We are at the beginning of a substantial and permanent shift in the age distribution of our population. This shift was caused by the drop in birth rates from the long-time average level of about three children per woman through 1965, to just two children per woman since 1975. By 2040, there will be only two workers for every OASDI [Old Age, Survivors and Disability Insurance] beneficiary, down from three workers per beneficiary throughout the period 1975 through 2008. As a result, the cost of Social Security will shift from about 4.5 percent of GDP to a stable level of 6 percent of GDP [Gross Domestic Product] by 2040. Currently scheduled tax revenue will remain at about 4.5 percent of GDP. Making Social Security solvency sustainable will therefore require a choice to:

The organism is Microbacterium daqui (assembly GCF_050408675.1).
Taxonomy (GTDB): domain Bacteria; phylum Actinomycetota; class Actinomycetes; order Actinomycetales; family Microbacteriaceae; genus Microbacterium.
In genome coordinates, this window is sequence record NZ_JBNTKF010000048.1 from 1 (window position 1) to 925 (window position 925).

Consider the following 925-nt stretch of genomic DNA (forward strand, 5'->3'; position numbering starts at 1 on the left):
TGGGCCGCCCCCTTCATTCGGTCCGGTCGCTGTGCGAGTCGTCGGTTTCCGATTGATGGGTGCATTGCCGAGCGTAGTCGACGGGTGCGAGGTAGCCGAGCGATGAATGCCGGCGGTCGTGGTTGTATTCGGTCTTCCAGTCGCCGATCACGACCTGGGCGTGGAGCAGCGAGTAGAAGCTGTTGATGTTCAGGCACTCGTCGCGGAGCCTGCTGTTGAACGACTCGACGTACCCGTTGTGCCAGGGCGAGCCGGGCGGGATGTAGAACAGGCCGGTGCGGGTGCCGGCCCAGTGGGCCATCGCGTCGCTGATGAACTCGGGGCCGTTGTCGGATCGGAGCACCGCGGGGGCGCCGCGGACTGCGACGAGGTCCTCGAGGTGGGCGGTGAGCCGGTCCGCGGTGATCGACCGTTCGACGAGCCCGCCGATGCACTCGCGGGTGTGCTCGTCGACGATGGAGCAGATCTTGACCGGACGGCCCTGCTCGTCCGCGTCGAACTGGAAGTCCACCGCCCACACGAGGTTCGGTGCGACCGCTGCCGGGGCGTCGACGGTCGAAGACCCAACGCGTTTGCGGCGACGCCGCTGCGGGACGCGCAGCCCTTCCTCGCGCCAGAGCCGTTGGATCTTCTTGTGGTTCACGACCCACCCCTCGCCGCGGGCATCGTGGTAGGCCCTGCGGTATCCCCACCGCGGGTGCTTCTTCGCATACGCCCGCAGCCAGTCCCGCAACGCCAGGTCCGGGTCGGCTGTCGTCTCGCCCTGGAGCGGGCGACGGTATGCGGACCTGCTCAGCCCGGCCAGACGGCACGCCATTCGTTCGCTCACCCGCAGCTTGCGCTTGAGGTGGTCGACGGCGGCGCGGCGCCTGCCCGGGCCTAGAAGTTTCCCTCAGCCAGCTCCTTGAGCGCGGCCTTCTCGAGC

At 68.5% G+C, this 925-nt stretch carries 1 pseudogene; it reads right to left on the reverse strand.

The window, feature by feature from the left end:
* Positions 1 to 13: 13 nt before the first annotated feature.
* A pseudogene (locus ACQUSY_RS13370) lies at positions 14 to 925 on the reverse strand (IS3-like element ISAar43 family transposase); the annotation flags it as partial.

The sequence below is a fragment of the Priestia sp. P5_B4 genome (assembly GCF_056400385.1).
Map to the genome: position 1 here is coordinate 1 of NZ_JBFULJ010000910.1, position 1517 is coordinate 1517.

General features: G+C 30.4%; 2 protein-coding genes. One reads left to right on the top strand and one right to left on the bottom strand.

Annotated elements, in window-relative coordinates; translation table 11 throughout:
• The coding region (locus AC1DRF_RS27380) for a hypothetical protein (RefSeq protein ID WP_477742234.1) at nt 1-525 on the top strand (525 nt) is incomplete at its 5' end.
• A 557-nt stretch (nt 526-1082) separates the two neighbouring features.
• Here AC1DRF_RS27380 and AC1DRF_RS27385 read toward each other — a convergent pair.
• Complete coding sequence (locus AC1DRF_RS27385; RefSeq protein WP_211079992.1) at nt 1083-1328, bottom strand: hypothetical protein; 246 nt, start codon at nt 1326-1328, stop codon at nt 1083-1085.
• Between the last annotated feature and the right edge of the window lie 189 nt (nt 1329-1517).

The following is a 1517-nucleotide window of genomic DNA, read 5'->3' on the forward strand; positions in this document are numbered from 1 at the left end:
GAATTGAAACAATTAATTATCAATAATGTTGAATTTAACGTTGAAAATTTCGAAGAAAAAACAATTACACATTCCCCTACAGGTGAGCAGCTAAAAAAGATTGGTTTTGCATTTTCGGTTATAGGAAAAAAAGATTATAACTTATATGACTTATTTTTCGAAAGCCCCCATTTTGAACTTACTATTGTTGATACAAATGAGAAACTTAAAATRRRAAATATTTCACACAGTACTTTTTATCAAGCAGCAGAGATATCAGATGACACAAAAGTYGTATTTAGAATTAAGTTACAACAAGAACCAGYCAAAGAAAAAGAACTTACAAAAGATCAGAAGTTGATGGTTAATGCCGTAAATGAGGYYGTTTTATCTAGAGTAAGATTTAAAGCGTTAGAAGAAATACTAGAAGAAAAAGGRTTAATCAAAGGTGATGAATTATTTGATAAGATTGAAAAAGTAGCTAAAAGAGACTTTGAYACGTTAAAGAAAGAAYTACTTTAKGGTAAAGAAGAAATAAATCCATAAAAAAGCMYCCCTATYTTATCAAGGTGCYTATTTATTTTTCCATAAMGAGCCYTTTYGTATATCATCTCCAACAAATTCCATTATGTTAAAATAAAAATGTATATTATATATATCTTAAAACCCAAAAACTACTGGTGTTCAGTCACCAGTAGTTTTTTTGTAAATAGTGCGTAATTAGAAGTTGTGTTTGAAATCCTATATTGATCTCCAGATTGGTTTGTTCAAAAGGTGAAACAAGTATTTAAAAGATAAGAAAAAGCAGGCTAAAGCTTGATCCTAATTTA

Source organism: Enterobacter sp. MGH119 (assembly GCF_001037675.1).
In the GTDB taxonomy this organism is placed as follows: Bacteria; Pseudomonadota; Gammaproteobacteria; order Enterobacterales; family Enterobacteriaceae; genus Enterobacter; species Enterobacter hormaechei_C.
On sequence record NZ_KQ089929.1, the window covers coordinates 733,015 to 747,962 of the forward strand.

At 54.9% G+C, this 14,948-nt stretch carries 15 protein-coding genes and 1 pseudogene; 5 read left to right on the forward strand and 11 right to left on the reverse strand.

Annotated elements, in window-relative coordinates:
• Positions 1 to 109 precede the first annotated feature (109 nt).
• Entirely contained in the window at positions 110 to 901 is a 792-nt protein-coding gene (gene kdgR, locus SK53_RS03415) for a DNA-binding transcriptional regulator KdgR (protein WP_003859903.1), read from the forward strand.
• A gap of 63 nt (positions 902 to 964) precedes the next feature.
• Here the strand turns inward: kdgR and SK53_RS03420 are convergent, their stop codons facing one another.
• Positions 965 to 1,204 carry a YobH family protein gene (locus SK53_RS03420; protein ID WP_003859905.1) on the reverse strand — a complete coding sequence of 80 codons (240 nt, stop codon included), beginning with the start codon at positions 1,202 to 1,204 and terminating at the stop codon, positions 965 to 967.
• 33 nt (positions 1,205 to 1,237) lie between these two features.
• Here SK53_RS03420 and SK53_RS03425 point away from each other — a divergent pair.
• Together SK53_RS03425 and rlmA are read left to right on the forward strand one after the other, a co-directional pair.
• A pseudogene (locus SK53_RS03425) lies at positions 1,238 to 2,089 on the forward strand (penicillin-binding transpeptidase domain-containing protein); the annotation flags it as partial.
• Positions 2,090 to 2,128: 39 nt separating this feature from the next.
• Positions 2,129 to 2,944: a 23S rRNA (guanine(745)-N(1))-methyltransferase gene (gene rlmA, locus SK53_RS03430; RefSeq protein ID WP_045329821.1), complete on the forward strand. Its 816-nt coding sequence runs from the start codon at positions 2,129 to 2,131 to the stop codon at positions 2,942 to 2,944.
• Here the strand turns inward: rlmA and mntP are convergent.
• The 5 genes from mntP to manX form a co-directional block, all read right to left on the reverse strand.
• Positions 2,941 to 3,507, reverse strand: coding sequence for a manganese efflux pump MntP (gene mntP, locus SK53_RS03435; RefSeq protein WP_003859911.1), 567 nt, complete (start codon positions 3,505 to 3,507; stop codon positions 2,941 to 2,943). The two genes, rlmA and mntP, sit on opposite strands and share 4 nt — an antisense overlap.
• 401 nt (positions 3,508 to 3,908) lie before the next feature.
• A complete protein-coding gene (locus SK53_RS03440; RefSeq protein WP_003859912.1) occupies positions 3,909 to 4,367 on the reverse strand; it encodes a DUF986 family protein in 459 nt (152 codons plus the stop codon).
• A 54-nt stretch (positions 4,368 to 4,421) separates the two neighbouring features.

- Increase revenue by 33 percent after 2035,
- Reduce benefits by 25 percent after 2035, or
- Enact some combination of these changes
In the absence of legislation, the combined OASDI Trust Fund reserves are projected to become exhausted in 2036, with only 75 percent of presently scheduled benefits payable thereafter through 2085.Note that people living longer isn't the problem. It's women having fewer children. I suppose that Republican plans to make it more difficult to obtain contraceptives would do something about that.
Goss listed the various proposals for dealing with the situation -- apart from making it more difficult to obtain contraception. My favorite is to lift the cap on the Social Security tax so that it covers all wages. It's simple. It takes care of the problem. It raises taxes only on those most able to bear the tax increase. Most people will be unaffected.